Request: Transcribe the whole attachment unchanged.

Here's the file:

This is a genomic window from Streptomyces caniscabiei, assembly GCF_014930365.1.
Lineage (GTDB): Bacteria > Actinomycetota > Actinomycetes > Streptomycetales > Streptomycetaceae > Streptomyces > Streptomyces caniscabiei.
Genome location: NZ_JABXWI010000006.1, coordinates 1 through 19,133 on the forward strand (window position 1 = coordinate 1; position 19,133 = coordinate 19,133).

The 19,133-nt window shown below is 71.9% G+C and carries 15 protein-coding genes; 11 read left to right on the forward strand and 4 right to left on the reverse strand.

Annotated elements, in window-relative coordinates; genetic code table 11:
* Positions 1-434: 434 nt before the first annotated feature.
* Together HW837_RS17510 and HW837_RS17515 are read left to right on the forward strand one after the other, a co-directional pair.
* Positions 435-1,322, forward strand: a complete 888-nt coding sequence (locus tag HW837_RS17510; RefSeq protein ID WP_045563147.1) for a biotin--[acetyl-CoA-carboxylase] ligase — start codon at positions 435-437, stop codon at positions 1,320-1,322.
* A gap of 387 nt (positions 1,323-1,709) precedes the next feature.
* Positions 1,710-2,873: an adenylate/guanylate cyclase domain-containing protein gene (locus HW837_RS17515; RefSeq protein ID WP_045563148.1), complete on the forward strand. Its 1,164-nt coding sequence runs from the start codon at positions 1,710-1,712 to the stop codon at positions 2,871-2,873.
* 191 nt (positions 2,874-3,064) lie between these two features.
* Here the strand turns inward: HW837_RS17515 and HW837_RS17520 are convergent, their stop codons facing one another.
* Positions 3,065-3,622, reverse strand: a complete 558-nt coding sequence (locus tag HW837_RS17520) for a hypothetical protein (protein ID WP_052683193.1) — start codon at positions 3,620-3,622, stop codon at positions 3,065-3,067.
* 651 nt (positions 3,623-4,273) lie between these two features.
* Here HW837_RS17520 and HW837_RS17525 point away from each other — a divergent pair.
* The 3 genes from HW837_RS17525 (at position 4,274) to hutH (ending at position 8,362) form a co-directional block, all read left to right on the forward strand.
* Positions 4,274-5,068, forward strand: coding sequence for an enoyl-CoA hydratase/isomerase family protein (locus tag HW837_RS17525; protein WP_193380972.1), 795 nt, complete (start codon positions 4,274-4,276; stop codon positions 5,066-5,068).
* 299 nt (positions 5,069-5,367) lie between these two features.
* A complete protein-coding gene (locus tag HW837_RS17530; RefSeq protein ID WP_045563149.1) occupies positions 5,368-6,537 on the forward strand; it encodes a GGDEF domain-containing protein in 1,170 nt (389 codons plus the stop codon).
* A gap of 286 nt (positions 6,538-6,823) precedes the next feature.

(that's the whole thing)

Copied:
This is a genomic window from Streptomyces caniscabiei, assembly GCF_014930365.1.
Lineage (GTDB): Bacteria > Actinomycetota > Actinomycetes > Streptomycetales > Streptomycetaceae > Streptomyces > Streptomyces caniscabiei.
Genome location: NZ_JABXWI010000006.1, coordinates 1 through 19,133 on the forward strand (window position 1 = coordinate 1; position 19,133 = coordinate 19,133).

The 19,133-nt window shown below is 71.9% G+C and carries 15 protein-coding genes; 11 read left to right on the forward strand and 4 right to left on the reverse strand.

Annotated elements, in window-relative coordinates; genetic code table 11:
* Positions 1-434: 434 nt before the first annotated feature.
* Together HW837_RS17510 and HW837_RS17515 are read left to right on the forward strand one after the other, a co-directional pair.
* Positions 435-1,322, forward strand: a complete 888-nt coding sequence (locus tag HW837_RS17510; RefSeq protein ID WP_045563147.1) for a biotin--[acetyl-CoA-carboxylase] ligase — start codon at positions 435-437, stop codon at positions 1,320-1,322.
* A gap of 387 nt (positions 1,323-1,709) precedes the next feature.
* Positions 1,710-2,873: an adenylate/guanylate cyclase domain-containing protein gene (locus HW837_RS17515; RefSeq protein ID WP_045563148.1), complete on the forward strand. Its 1,164-nt coding sequence runs from the start codon at positions 1,710-1,712 to the stop codon at positions 2,871-2,873.
* 191 nt (positions 2,874-3,064) lie between these two features.
* Here the strand turns inward: HW837_RS17515 and HW837_RS17520 are convergent, their stop codons facing one another.
* Positions 3,065-3,622, reverse strand: a complete 558-nt coding sequence (locus tag HW837_RS17520) for a hypothetical protein (protein ID WP_052683193.1) — start codon at positions 3,620-3,622, stop codon at positions 3,065-3,067.
* 651 nt (positions 3,623-4,273) lie between these two features.
* Here HW837_RS17520 and HW837_RS17525 point away from each other — a divergent pair.
* The 3 genes from HW837_RS17525 (at position 4,274) to hutH (ending at position 8,362) form a co-directional block, all read left to right on the forward strand.
* Positions 4,274-5,068, forward strand: coding sequence for an enoyl-CoA hydratase/isomerase family protein (locus tag HW837_RS17525; protein WP_193380972.1), 795 nt, complete (start codon positions 4,274-4,276; stop codon positions 5,066-5,068).
* 299 nt (positions 5,069-5,367) lie between these two features.
* A complete protein-coding gene (locus tag HW837_RS17530; RefSeq protein ID WP_045563149.1) occupies positions 5,368-6,537 on the forward strand; it encodes a GGDEF domain-containing protein in 1,170 nt (389 codons plus the stop codon).
* A gap of 286 nt (positions 6,538-6,823) precedes the next feature.